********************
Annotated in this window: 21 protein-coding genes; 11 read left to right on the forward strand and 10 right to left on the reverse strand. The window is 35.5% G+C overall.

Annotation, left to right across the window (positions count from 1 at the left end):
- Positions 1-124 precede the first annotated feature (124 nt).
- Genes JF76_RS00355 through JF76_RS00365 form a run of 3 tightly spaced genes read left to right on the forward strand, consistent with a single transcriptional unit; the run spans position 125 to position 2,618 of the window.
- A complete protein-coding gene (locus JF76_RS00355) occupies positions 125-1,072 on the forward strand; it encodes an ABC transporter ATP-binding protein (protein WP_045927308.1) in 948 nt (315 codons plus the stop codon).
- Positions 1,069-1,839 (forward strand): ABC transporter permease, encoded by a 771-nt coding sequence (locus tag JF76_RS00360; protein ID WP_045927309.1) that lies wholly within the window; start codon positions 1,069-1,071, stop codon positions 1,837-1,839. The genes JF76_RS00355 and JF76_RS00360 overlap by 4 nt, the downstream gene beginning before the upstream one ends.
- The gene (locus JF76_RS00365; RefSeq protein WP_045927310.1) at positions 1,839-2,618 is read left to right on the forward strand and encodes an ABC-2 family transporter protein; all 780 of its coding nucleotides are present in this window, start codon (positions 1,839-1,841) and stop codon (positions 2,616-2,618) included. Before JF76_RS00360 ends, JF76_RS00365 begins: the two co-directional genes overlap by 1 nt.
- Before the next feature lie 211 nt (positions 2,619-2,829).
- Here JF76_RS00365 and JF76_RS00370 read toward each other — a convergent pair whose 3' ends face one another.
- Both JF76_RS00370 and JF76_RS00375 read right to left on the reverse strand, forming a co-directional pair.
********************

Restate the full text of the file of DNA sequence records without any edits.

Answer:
Annotated in this window: 21 protein-coding genes; 11 read left to right on the forward strand and 10 right to left on the reverse strand. The window is 35.5% G+C overall.

Annotation, left to right across the window (positions count from 1 at the left end):
- Positions 1-124 precede the first annotated feature (124 nt).
- Genes JF76_RS00355 through JF76_RS00365 form a run of 3 tightly spaced genes read left to right on the forward strand, consistent with a single transcriptional unit; the run spans position 125 to position 2,618 of the window.
- A complete protein-coding gene (locus JF76_RS00355) occupies positions 125-1,072 on the forward strand; it encodes an ABC transporter ATP-binding protein (protein WP_045927308.1) in 948 nt (315 codons plus the stop codon).
- Positions 1,069-1,839 (forward strand): ABC transporter permease, encoded by a 771-nt coding sequence (locus tag JF76_RS00360; protein ID WP_045927309.1) that lies wholly within the window; start codon positions 1,069-1,071, stop codon positions 1,837-1,839. The genes JF76_RS00355 and JF76_RS00360 overlap by 4 nt, the downstream gene beginning before the upstream one ends.
- The gene (locus JF76_RS00365; RefSeq protein WP_045927310.1) at positions 1,839-2,618 is read left to right on the forward strand and encodes an ABC-2 family transporter protein; all 780 of its coding nucleotides are present in this window, start codon (positions 1,839-1,841) and stop codon (positions 2,616-2,618) included. Before JF76_RS00360 ends, JF76_RS00365 begins: the two co-directional genes overlap by 1 nt.
- Before the next feature lie 211 nt (positions 2,619-2,829).
- Here JF76_RS00365 and JF76_RS00370 read toward each other — a convergent pair whose 3' ends face one another.
- Both JF76_RS00370 and JF76_RS00375 read right to left on the reverse strand, forming a co-directional pair.